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Introduction

Welcome to our education support hub. We provide a range of services to students who are facing academic issues.

The University has a page for academic advice, a list of FAQs, and a glossary of academic terms.

You can find study spaces on the Find Space section of MySaint.

Contact

Iain Cupples is our full-time Education Advocate, providing free advice and support to students who have a problem with the University. This includes academic alerts, appeals, and misconduct cases. Iain can also help with non-academic discipline cases, and in making complaints to the University. Support is independent, confidential, and non-directive.

Contact Iain via HelpHub@, 01334 46 2700, or by making an appointment at Union reception.

Every student, except for those studying Medicine, has an Adviser of studies. They approve your module choices each year, as part of a compulsory meeting during matriculation. They are also available for consultation on academic issues throughout the semester, where they can highlight various degree options and explain academic regulations. Find your Adviser's contact information through the online advising system.

Changing your degree

The degree structure at St Andrews is designed to be flexible, making it possible to change your mind about the final degree outcome. Nonetheless, limits do exist, and you can't undertake a degree programme if you do not have the qualifications required for the programme's compulsory modules.

Upon accepting a formal offer of admission to a programme, you are committed to study it for at least one academic year. However, if you decide to change degree during your first year, you can often take the required modules for your new intended degree in that same year.

After the first year of study is complete, your Adviser of studies can approve a change to a different degree programme within the same Faculty. If you wish to transfer to a degree that is only available in a different Faculty, you will need to gain approval from the Pro Dean (Advising) of the Faculty to which you want to transfer.

Check the University's policy and information page on changes to studies.

Extensions

Coursework deadline extensions are only granted when your ability to complete coursework has been significantly affected by extenuating circumstances, such as an illness or bereavement. To request an extension, contact the relevant course or module coordinator as soon as it is possible to do so, and submit a self-certificate documenting the circumstances.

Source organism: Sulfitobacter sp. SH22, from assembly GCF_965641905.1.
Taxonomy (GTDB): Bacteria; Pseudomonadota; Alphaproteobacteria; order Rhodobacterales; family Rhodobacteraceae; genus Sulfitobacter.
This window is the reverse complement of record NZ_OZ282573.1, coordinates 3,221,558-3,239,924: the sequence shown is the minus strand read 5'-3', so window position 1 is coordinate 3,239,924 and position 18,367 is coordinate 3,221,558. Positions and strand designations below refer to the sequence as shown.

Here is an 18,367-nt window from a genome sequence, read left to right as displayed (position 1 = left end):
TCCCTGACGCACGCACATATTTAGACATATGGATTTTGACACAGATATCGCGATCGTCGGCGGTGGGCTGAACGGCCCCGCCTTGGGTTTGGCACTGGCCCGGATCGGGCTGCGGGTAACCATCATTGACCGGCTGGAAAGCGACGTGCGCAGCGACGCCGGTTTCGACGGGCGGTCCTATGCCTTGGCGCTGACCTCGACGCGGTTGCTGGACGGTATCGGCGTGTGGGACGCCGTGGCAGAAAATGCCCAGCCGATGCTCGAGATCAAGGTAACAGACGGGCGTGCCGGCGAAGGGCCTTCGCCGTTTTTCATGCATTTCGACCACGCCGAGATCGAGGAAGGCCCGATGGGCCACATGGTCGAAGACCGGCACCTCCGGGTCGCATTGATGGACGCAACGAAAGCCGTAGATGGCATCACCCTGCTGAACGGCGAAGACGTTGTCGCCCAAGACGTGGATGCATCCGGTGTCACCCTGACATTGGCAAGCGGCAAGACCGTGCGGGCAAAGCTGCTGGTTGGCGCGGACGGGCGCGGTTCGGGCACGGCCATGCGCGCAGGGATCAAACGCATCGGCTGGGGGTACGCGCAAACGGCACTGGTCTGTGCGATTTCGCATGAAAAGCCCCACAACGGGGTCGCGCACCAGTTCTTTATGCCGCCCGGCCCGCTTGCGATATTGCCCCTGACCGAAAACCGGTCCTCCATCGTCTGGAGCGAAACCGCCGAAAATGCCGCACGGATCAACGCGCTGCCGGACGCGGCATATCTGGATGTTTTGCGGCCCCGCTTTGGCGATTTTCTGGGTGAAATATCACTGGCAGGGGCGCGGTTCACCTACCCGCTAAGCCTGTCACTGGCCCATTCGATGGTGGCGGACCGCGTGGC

You may be asked to see someone at Student Services before the extension is granted. Student Services can inform the School of any adverse situations affecting you, but they cannot request that a School grants an extension.

More information can be found on the University's website.

Failing a module

Reassessment of a module is possible if your original grade is 4.0 or higher, but below the pass threshold of 7.0. Details of a module's specific reassessment process are outlined in the course catalogue.

Reassessment is typically not available for modules assessed solely by coursework. For Honours and Masters modules, the reassessment grade is capped at 7.0. If you fail a module reassessment, you are not eligible for any further reassessment, though it may be possible to take the module again. More information can be found on the University's reassessment page.

See also: the University's examinations page.

Leave of absence

A leave of absence is a period of time during which you are away from University, and your studies are on hold. In order to take leave of absence you must apply to the Registry Officer; however, approval is not guaranteed. Any modules taken in the semester in which you are granted leave of absence are removed from your record. Periods while you are on leave of absence are not counted when applying regulations regarding semesters of study.

To return to your studies from a leave of absence, you must complete the University’s re-engagement process.

Check the University's leave of absence policy, and changes to your studies page.

Tutoring

The University doesn’t provide specific additional tuition. It’s worth speaking to your School or Student Services, as they may know a PhD student who would be willing to provide extra tuition at your cost. Students with a disability or learning difficulty may be entitled to additional tuition, which can be arranged through Student Services.

CEED provides many types of support for students, including:

Appeals

The University maintains an independent appeals process that students can use when they feel they have unfairly had their essay or exam graded, their studies terminated, or their permission to proceed revoked. The first step is to reach out to your Head of School. To help students out with this process, the Students’ Association employs a full-time Education Advocate to support students directly.